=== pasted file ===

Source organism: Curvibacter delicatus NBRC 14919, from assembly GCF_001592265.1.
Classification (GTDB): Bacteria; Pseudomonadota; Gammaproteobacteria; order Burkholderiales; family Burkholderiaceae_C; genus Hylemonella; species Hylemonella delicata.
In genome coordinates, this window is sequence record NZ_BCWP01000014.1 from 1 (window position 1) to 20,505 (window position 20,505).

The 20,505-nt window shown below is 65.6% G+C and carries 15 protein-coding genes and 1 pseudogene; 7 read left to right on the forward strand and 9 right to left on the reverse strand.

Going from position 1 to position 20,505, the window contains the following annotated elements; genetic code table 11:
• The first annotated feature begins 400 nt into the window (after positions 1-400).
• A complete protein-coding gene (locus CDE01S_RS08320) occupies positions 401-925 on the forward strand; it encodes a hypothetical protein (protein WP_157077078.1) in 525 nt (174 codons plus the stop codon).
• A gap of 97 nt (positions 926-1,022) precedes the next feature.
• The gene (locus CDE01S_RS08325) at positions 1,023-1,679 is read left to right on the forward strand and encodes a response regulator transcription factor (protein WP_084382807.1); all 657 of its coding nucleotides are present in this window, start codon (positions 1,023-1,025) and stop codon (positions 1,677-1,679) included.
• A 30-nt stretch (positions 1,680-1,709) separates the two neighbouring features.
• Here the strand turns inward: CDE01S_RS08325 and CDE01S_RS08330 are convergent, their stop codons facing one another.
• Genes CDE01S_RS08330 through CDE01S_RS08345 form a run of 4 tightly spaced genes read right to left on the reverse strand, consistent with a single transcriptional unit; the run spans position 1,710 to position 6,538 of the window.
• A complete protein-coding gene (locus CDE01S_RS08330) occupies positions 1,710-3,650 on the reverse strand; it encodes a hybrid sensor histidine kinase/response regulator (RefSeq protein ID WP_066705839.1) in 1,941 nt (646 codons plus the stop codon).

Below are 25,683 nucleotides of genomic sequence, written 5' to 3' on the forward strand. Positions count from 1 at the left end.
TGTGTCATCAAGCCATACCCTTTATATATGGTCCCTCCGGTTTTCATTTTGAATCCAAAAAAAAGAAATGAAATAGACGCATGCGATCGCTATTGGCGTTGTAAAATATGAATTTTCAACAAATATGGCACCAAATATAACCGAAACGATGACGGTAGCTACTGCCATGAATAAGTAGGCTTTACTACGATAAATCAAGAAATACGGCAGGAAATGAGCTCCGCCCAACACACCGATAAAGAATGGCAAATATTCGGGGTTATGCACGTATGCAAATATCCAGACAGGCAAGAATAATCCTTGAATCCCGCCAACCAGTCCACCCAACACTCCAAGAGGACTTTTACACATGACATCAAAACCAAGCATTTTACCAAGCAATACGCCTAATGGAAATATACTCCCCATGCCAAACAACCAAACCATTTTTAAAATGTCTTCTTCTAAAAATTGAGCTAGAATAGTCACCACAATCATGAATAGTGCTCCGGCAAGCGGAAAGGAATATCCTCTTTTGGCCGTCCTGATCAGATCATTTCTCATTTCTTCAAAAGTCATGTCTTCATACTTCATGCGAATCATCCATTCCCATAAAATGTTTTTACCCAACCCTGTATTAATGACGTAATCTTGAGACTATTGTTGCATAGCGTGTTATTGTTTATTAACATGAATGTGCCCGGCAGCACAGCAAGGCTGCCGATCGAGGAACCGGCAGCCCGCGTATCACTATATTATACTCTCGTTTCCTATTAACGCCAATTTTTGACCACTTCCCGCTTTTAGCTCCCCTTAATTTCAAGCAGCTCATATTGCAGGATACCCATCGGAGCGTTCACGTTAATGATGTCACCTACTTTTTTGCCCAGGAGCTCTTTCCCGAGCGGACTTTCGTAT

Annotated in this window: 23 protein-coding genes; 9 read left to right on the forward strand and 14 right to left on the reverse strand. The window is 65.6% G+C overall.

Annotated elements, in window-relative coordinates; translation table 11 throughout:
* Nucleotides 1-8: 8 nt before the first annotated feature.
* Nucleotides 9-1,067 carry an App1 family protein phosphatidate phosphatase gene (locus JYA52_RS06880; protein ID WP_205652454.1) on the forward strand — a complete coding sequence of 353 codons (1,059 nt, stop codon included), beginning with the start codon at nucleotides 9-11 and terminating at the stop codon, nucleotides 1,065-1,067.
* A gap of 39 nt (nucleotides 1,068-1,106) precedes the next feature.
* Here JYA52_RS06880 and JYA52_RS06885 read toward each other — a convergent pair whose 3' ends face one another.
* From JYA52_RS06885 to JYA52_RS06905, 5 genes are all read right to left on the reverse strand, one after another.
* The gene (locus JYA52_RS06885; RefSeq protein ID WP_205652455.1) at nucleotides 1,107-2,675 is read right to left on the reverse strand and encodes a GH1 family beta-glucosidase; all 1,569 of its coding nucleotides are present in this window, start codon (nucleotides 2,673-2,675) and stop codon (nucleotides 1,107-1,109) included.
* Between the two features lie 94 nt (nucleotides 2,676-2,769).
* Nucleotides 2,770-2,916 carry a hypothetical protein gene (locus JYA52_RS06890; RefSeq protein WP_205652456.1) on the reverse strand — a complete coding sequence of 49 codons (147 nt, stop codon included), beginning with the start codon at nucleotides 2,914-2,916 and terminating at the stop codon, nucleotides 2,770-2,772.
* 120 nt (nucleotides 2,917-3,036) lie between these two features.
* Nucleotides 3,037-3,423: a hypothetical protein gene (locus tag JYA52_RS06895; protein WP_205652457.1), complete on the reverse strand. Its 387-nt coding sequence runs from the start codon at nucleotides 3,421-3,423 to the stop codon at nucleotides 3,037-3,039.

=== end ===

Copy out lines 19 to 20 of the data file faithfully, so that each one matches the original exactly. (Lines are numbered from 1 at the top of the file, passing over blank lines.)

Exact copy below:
* Nucleotides 9-1,067 carry an App1 family protein phosphatidate phosphatase gene (locus JYA52_RS06880; protein ID WP_205652454.1) on the forward strand — a complete coding sequence of 353 codons (1,059 nt, stop codon included), beginning with the start codon at nucleotides 9-11 and terminating at the stop codon, nucleotides 1,065-1,067.
* A gap of 39 nt (nucleotides 1,068-1,106) precedes the next feature.